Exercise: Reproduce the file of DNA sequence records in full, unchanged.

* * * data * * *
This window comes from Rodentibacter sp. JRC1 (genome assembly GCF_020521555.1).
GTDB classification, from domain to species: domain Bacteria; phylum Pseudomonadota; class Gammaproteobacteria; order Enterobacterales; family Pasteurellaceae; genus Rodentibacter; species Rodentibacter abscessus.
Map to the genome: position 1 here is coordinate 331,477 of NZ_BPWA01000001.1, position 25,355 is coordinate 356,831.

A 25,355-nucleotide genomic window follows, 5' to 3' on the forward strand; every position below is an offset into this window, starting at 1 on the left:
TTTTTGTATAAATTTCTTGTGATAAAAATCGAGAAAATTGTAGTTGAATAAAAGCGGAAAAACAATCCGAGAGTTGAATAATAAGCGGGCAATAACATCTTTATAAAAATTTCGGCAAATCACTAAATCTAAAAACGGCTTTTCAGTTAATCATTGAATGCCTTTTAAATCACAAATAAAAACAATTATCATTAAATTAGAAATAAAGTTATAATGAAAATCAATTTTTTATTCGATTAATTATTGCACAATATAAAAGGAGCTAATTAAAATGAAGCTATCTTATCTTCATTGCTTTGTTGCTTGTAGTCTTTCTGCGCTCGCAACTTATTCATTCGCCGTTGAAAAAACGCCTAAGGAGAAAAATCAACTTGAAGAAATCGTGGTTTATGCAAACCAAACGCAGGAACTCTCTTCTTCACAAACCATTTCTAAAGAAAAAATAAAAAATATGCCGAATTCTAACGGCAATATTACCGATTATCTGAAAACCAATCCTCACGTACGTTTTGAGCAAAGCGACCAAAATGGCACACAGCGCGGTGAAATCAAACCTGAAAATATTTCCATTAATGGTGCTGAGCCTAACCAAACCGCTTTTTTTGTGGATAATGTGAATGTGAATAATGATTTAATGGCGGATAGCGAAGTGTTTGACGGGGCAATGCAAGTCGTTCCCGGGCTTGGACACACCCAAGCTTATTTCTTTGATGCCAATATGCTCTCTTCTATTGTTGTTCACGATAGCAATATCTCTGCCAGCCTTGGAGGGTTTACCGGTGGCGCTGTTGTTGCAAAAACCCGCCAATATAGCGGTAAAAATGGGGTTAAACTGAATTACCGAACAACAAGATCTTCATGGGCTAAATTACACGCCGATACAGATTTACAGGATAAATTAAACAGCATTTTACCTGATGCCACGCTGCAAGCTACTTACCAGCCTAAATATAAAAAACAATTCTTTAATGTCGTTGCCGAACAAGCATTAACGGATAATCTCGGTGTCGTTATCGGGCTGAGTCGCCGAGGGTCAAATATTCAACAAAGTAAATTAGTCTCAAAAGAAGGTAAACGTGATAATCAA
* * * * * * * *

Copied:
This window comes from Rodentibacter sp. JRC1 (genome assembly GCF_020521555.1).
GTDB classification, from domain to species: domain Bacteria; phylum Pseudomonadota; class Gammaproteobacteria; order Enterobacterales; family Pasteurellaceae; genus Rodentibacter; species Rodentibacter abscessus.
Map to the genome: position 1 here is coordinate 331,477 of NZ_BPWA01000001.1, position 25,355 is coordinate 356,831.

A 25,355-nucleotide genomic window follows, 5' to 3' on the forward strand; every position below is an offset into this window, starting at 1 on the left:
TTTTTGTATAAATTTCTTGTGATAAAAATCGAGAAAATTGTAGTTGAATAAAAGCGGAAAAACAATCCGAGAGTTGAATAATAAGCGGGCAATAACATCTTTATAAAAATTTCGGCAAATCACTAAATCTAAAAACGGCTTTTCAGTTAATCATTGAATGCCTTTTAAATCACAAATAAAAACAATTATCATTAAATTAGAAATAAAGTTATAATGAAAATCAATTTTTTATTCGATTAATTATTGCACAATATAAAAGGAGCTAATTAAAATGAAGCTATCTTATCTTCATTGCTTTGTTGCTTGTAGTCTTTCTGCGCTCGCAACTTATTCATTCGCCGTTGAAAAAACGCCTAAGGAGAAAAATCAACTTGAAGAAATCGTGGTTTATGCAAACCAAACGCAGGAACTCTCTTCTTCACAAACCATTTCTAAAGAAAAAATAAAAAATATGCCGAATTCTAACGGCAATATTACCGATTATCTGAAAACCAATCCTCACGTACGTTTTGAGCAAAGCGACCAAAATGGCACACAGCGCGGTGAAATCAAACCTGAAAATATTTCCATTAATGGTGCTGAGCCTAACCAAACCGCTTTTTTTGTGGATAATGTGAATGTGAATAATGATTTAATGGCGGATAGCGAAGTGTTTGACGGGGCAATGCAAGTCGTTCCCGGGCTTGGACACACCCAAGCTTATTTCTTTGATGCCAATATGCTCTCTTCTATTGTTGTTCACGATAGCAATATCTCTGCCAGCCTTGGAGGGTTTACCGGTGGCGCTGTTGTTGCAAAAACCCGCCAATATAGCGGTAAAAATGGGGTTAAACTGAATTACCGAACAACAAGATCTTCATGGGCTAAATTACACGCCGATACAGATTTACAGGATAAATTAAACAGCATTTTACCTGATGCCACGCTGCAAGCTACTTACCAGCCTAAATATAAAAAACAATTCTTTAATGTCGTTGCCGAACAAGCATTAACGGATAATCTCGGTGTCGTTATCGGGCTGAGTCGCCGAGGGTCAAATATTCAACAAAGTAAATTAGTCTCAAAAGAAGGTAAACGTGATAATCAA